Communism is dead -- but still dangerousIn his column...

the Forum

December 28, 1992

Communism is dead -- but still dangerous

In his column "Nationhood becomes Nazism" (Dec. 9), Jonathan Schell identified Adolf Hitler as the most repulsive personality Europe has ever produced.

Mr. Schell was close, but Joseph Stalin is the actual winner of that "prize." A concern about the menace of fascism should not blind people to the threat of communism.

The Soviet regime, especially under Stalin, was worse than the Nazis. More people were murdered in Russia under the rule of Stalin than in Hitler's Germany, and the Soviet Union was more successful in its imperialism than was the Third Reich.

With Stalin (and Lenin, as well) in power, a person could easily be murdered for belonging to the wrong class or ethnic group or for having the wrong religious or political views. Even before Hitler, the communists firmly believed that certain groups of people were "garbage."

The intellectual respectability that communism possessed at the height of its "success" was a sham.

Communist leaders were often middle- and upper-class failures or malcontents alienated from their traditional societies.

Marxism was a method of revenge for these people; they were not motivated by a noble concern for the working class, peasantry or people in general. It is fitting that Karl Marx, the "great savior" of the working class, horribly neglected his own family.

While some people are quick to spot fascism everywhere (including under every bed), the same can no longer be said about communism.

Too many people, both Republican and Democrat, comfort themselves with the idea that the Cold War has been won. It is not over yet. The spirit of Marx, Lenin and Stalin lives on in nations such as communist China, North Korea, Vietnam and Cuba (that's over a quarter of the world's population).

The "ex-communists" that for the most part still govern Eastern Europe and the old Soviet Union can turn back the clock at any time.

The Soviets have always had a knack for turning weakness into strength, whether it was Lenin's New Economic Policy or Stalin's marshaling a weak regime to repel the Nazi invasion and emerge as a postwar superpower.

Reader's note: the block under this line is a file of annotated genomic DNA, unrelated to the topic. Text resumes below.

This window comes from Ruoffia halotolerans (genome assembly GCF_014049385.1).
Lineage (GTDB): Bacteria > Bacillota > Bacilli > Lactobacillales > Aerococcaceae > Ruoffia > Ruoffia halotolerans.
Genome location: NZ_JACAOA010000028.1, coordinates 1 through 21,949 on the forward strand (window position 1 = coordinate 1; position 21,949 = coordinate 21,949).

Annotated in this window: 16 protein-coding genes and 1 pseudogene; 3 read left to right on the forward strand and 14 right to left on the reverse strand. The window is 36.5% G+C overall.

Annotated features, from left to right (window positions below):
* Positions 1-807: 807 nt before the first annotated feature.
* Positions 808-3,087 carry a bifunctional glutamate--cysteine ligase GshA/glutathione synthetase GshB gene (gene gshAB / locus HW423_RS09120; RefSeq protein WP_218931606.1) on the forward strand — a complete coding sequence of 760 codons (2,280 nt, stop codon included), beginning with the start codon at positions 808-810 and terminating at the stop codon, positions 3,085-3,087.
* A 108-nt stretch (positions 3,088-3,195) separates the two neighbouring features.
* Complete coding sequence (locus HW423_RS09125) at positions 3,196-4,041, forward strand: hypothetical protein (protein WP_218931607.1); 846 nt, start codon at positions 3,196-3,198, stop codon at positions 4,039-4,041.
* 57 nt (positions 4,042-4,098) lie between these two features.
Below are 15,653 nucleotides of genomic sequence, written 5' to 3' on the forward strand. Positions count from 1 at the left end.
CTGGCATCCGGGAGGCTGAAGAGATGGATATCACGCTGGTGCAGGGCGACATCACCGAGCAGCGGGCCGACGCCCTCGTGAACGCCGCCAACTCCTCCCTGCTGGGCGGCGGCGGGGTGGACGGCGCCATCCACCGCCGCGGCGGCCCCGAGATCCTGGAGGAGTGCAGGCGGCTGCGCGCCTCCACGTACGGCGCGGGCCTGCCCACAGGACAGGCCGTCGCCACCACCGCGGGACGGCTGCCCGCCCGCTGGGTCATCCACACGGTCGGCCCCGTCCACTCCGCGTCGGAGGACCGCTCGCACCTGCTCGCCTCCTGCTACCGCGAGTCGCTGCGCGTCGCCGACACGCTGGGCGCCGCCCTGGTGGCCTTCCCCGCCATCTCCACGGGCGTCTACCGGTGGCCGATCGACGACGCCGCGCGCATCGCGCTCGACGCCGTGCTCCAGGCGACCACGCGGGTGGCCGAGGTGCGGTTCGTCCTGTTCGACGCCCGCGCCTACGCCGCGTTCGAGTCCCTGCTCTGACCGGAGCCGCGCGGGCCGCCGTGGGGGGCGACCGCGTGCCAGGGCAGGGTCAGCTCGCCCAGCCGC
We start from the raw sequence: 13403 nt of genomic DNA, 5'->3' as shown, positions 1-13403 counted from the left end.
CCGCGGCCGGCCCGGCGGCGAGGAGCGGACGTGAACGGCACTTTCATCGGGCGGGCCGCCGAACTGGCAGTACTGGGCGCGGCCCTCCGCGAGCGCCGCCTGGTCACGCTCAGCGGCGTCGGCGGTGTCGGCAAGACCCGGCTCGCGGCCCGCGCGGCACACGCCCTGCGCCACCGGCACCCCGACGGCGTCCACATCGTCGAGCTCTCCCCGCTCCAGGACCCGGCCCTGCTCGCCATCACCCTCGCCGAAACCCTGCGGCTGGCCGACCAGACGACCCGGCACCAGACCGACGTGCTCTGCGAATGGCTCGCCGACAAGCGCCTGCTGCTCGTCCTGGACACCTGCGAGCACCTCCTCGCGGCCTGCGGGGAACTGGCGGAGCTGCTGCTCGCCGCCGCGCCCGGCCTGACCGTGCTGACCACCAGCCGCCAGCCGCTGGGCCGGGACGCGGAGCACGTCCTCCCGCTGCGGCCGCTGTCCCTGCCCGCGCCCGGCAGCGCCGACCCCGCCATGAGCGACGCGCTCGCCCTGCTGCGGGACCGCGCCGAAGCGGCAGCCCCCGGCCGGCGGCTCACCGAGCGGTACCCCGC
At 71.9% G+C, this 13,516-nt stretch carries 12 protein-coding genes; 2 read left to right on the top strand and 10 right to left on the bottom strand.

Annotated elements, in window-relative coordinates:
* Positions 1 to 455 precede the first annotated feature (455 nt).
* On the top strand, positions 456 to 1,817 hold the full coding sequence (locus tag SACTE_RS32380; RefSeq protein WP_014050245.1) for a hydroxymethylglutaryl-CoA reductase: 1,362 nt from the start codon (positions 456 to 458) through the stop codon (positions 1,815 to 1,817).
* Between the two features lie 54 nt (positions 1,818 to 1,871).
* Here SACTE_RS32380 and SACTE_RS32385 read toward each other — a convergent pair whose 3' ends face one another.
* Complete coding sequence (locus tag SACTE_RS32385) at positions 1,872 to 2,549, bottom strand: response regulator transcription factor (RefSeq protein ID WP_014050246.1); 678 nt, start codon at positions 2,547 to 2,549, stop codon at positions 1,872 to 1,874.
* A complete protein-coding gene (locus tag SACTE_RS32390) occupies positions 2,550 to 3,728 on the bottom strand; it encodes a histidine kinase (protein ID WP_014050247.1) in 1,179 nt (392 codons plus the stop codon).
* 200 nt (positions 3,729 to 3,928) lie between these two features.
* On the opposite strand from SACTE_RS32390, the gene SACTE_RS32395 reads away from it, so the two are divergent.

There is still a need for caution by the West in dealing with "ex-communists."

In the fight against totalitarianism, there should be a consensus to battle all varieties of this threat to man's freedom.

What is not needed is a biased response like the attitude of a lot of Western intellectuals and academicians toward communism. Many in these groups were either pro-communist or sympathetic toward socialism with no stomach to oppose leftist totalitarianism.

These hardy souls (many of whom had no problem with fighting a world war against Hitler) dragged their feet during the Cold War, citing fear of a global conflict even before Russia had developed an effective nuclear arsenal.

Both the fascist disease of the irrational soul and the communist illness of the rational intellect need to be fought in order for the cause of freedom to survive.

Charles E. Wilson Jr.

Elkridge

Money habit

I just read Mike Royko's column about a mugger-robber who robs little old ladies to support his cocaine habit and also gets $367 a month Social Security disability because he is addicted to cocaine ("Why do we give money to people who use dope?" Dec. 16).

How about me? I am addicted to candy, ice cream and cake. I already get Social Security because I am a senior citizen, but it is less than the mugger-robber gets.

I think I'll apply for Supplemental Social Security to support my addiction.

Edith Ades

Mount Washington

Burdened by hope

The American economy is becoming more and more troublesome because of Congress' spending policies. Bill Clinton must find ways in his term as president to bolster a stagnant economy.

One of the main reasons the economy keeps spiraling downward is because Congress keeps raising the debt ceiling. Congress says it will only spend a certain amount of money, but if it reaches its money limit and still needs more funds for projects, up goes the debt ceiling. This causes the national debt to increase even more.

When is Congress going to wise up and stop spending more and more tax money? It is about time the president and Congress did something about the economy instead of making lame excuses.

Unemployment continues to decline in some parts of the country, but the American people still face a deficit of $4 trillion. The last time the nation had a budget surplus in one year was 1969. Optimists will say the economy has grown in the last six quarters, but at a rate of 1.5 percent. A normal growth rate would be 4.1 percent.

As the American people can see, Bill Clinton has his work cut out for him, burdened with expectations of hope.

Tom Harner Jr.

Reisterstown

Pitfalls of statehood

Before Senators Barbara Mikulski and Paul Sarbanes rush into voting statehood for Washington, D.C., they had better carefully read the "New States" clause of the U.S. Constitution and ponder the implications.

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